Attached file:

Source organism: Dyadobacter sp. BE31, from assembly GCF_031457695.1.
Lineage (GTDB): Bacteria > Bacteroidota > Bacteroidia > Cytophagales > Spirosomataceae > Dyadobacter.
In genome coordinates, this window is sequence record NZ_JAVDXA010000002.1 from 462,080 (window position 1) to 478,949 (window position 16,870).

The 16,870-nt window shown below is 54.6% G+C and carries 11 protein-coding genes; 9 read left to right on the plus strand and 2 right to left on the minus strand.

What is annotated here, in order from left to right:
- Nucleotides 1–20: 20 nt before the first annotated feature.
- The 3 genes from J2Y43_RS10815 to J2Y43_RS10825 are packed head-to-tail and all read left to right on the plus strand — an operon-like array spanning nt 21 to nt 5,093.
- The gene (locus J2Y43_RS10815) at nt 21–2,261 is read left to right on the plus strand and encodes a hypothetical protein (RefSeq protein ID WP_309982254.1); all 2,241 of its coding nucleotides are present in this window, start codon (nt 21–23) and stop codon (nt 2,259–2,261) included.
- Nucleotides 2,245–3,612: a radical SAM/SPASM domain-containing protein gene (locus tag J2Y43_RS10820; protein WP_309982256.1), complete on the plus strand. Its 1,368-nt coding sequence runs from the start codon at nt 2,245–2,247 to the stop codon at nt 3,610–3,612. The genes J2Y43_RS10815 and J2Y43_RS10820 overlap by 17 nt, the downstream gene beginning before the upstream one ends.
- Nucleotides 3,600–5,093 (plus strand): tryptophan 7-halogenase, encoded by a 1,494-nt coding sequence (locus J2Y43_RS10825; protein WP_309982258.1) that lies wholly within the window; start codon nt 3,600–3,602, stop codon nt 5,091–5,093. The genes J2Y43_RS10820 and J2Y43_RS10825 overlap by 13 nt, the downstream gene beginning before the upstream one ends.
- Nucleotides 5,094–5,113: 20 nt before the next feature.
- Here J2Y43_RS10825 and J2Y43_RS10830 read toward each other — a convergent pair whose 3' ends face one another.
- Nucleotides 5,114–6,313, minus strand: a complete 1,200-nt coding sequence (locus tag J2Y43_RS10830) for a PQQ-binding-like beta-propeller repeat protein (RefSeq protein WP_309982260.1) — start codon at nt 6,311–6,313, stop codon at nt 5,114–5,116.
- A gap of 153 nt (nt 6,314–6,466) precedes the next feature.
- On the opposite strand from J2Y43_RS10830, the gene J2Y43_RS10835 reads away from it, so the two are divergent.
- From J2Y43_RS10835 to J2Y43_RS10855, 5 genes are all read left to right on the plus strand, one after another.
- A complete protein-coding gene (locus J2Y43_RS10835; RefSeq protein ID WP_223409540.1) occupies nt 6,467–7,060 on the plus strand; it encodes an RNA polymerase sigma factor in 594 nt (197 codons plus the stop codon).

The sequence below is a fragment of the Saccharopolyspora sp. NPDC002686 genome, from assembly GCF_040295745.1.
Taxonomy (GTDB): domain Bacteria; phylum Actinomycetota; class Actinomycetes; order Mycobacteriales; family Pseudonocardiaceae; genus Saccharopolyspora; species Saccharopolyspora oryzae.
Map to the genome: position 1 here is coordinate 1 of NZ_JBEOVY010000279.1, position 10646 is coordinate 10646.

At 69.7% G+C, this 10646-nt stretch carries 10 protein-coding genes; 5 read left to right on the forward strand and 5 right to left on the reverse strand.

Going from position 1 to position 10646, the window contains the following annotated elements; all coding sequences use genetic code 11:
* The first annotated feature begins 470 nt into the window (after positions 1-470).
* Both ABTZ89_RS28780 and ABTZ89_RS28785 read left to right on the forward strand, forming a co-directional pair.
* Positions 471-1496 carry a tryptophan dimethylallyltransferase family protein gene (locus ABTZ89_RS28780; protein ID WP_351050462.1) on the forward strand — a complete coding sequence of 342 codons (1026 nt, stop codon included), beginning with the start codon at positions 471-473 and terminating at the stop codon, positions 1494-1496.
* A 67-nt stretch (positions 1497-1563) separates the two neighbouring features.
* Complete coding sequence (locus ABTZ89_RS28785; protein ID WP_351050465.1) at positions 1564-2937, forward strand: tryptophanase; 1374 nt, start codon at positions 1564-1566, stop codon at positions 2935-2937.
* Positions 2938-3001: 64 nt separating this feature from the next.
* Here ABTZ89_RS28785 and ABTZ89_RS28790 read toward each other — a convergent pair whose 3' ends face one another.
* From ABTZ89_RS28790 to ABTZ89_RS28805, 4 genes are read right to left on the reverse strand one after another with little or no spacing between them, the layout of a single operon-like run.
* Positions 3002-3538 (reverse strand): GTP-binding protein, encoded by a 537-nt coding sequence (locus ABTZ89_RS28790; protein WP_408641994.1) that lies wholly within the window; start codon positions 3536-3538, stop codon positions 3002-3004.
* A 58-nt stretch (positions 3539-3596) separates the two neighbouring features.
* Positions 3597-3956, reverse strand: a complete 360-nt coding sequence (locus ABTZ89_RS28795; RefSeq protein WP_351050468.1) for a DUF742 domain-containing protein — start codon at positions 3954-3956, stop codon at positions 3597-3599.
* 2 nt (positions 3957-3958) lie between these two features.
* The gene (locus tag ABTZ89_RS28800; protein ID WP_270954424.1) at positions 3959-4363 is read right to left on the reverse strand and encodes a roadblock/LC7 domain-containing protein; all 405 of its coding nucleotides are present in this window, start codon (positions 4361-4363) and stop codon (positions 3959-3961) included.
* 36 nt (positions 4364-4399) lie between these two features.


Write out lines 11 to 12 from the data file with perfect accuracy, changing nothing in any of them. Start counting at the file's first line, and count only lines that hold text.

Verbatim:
- Nucleotides 5,094–5,113: 20 nt before the next feature.
- Here J2Y43_RS10825 and J2Y43_RS10830 read toward each other — a convergent pair whose 3' ends face one another.